Deduplication question: I moved a lot of backed up data from local drives to NAS


#1

I had a Windows machine with multiple hard drives and I was backing up 10 repositories from those drives to the same OneDrive storage (using Windows GUI). Now I moved all of that data to a new NAS and it’s available from Windows machine as a share \\mynas\consolidated.

If I install Web UI on that Windows machine and create a new, single repository to back up the network share to the same storage - will it realize that most of that stuff is already backed up and only upload the difference? Should I (or should not) get rid of multiple .duplicacy folders in consolidated location?


#2

Yup it will de-duplicate the vast majority of it - apart from, you’ll notice, a handful of chunks at the boundaries between old repository directories, and unless you rearranged these folders significantly (even then, it’ll do a good job de-duplicating as much as possible). So not 100% but close to it.

Use the -dry-run option to see what it would do.

Note if the new repository name is different to any of the old ones, it’ll perform a fresh backup with -hash automatically and take longer, but it’ll still de-duplicate.


#3

Thanks. This is helpful
However, I’m still not sure whether I can delete old .duplicacy folders or not
Also, what would I do I do to prune/get rid of old repositories while switching to a single new one?


#4

Ah, soz. Yes, you don’t need those old .duplicacy directories with the new web UI…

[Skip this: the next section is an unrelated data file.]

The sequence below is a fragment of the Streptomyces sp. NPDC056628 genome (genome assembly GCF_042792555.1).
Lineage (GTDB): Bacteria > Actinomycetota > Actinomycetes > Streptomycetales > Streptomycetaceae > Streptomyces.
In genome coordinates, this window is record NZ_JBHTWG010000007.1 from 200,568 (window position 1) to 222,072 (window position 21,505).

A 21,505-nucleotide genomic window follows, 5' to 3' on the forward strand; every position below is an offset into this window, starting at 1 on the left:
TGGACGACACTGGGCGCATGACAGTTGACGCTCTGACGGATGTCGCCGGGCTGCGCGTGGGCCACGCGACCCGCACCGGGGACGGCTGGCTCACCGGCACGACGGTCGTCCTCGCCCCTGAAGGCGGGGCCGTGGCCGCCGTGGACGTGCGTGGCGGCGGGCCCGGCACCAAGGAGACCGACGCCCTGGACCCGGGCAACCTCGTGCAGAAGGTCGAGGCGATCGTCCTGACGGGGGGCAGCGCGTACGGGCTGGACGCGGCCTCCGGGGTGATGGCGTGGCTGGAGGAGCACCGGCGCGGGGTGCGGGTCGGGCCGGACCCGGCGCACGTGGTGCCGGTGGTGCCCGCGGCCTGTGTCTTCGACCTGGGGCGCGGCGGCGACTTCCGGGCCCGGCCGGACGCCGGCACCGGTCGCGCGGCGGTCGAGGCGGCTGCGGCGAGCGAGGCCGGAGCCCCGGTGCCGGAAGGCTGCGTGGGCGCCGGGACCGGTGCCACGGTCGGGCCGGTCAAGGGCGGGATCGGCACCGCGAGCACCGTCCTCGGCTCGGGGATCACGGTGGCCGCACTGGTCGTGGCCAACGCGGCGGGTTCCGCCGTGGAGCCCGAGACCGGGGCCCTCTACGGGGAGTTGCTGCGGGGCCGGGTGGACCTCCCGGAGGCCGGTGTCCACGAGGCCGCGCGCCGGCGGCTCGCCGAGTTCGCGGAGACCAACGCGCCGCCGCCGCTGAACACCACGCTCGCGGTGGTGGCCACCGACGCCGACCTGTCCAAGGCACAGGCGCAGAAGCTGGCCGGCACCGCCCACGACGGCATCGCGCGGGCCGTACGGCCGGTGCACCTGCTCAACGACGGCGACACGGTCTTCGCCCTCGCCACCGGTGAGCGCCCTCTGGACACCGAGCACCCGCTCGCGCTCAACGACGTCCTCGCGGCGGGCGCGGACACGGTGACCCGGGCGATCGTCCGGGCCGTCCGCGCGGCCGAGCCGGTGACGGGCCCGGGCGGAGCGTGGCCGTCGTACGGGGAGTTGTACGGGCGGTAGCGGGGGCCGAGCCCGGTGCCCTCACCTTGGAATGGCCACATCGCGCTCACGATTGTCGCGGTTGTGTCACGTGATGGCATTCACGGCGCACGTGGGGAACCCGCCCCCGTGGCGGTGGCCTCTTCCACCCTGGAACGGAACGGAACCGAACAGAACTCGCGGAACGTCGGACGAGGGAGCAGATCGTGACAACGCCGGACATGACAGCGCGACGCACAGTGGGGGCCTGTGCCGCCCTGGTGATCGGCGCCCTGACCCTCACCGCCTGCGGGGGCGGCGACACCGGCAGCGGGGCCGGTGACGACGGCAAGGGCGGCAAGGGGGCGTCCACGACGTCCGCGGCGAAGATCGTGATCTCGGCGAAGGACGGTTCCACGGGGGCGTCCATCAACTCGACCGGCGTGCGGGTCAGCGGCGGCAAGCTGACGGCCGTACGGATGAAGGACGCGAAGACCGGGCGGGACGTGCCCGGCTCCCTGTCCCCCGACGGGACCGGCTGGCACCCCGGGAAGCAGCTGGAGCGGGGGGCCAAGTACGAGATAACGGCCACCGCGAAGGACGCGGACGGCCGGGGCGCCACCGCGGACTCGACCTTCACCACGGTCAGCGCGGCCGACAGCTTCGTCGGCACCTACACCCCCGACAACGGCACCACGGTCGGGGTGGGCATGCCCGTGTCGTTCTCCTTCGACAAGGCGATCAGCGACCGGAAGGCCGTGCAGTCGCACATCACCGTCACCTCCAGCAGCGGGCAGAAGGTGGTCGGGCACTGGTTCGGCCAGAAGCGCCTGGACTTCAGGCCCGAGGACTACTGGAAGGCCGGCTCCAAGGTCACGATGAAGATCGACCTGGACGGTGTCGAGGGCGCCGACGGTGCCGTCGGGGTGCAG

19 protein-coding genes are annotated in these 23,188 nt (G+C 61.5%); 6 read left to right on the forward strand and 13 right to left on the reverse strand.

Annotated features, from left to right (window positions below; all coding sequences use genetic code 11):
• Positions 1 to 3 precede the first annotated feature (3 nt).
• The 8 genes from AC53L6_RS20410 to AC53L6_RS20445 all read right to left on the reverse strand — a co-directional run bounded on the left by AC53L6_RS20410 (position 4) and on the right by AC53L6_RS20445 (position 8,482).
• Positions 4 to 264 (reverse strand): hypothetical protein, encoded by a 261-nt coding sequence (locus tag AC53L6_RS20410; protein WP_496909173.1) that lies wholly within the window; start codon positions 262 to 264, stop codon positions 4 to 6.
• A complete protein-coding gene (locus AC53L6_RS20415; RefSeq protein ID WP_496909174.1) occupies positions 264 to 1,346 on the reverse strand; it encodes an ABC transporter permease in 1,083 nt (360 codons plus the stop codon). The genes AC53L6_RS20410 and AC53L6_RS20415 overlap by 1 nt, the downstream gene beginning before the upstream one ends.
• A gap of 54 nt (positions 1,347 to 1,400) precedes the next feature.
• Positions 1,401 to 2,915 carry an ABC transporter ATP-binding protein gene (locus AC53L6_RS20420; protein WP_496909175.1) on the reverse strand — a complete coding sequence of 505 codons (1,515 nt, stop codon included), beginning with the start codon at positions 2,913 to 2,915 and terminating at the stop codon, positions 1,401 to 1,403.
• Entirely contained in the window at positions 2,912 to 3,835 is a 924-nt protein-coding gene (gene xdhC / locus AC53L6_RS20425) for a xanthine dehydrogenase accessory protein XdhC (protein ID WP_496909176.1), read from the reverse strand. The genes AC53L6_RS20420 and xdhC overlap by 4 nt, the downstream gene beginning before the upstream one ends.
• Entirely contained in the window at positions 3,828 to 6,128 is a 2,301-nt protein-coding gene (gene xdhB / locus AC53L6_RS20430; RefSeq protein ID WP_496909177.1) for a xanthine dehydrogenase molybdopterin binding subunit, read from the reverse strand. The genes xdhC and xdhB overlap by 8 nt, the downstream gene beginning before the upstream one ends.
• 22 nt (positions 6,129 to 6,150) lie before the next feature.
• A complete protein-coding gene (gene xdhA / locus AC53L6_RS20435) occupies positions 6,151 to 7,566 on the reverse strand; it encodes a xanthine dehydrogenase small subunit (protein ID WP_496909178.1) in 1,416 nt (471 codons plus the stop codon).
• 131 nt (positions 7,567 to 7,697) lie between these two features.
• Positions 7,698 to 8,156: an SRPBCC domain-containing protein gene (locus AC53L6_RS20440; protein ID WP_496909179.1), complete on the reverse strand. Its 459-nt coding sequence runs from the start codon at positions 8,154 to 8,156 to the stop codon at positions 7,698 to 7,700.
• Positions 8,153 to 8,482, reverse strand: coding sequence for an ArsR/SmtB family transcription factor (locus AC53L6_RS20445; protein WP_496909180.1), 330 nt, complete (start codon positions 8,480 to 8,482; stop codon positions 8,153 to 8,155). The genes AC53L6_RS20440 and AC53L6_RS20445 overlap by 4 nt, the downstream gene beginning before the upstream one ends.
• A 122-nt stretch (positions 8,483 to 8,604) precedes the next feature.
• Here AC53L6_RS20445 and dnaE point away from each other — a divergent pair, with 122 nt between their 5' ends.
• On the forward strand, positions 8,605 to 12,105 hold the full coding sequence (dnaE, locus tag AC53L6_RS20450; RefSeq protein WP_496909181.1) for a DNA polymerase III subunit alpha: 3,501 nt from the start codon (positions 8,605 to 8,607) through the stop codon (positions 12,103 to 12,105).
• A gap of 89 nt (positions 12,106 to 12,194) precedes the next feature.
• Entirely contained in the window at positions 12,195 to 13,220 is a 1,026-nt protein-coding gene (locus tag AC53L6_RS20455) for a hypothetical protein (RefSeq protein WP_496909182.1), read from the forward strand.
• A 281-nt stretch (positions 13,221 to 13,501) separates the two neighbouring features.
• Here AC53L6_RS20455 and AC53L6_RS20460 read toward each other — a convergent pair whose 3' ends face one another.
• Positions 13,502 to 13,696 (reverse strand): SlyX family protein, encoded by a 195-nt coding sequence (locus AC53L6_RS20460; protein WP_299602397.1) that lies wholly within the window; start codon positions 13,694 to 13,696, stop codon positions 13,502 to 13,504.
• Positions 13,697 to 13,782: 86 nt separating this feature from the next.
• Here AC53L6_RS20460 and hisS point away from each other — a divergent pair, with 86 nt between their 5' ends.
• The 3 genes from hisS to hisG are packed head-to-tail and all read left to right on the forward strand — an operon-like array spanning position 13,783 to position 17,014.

Apart from the filters file that you may have manually created in there, they can easily be recreated* anyway - with your storage password etc. - if you need to go back to CLI. But, you can delete them.

If you run a regular prune job with the -all flag, the snapshots for those old repositories will eventually get pruned as well, apart from the oldest one.

I’d just do that and wait until the day you end up with one snapshot for each old repository, then you’ll need to run a prune with option: -id <old_repo_id> -r <last_revision> -exclusive to get rid of them, making sure no backups are running during this.

Finally, from what I can understand, your prunes won’t fully work for the next 7 days or so after you last did backups on those old repositories. This is because Duplicacy expects successful backups to occur on all repositories found in the storage between when fossils were collected and when they’re ultimately deleted.

After 7 days, those repos get ignored and ‘unblock’ prunes for the rest of the repos. The old repos still get pruned after time. See Prune (last paragraph). Just something to expect.

Edit: *unless you wanna keep the \logs?


#5

I didn’t find any prune related settings in new Web UI. Does it mean I have to do it manually from CLI? It’s been more than 7 days since old server has been shutdown and “old” backups stopped working on schedule.


#6

For the Web UI version, you’ll need to add a new schedule (green plus + button at the bottom of the Schedule screen) and/or Prune job to an existing schedule.

At the moment, you have to put either -id <repo_id> or -a (I suggest the latter - for all repos) to the Options field as otherwise it supposedly does nothing.

Since it’s been more than 7 days, that should be fine. Chunks will be collected for pruning on the first run and deleted on the second run, only after backups for your new repository is run.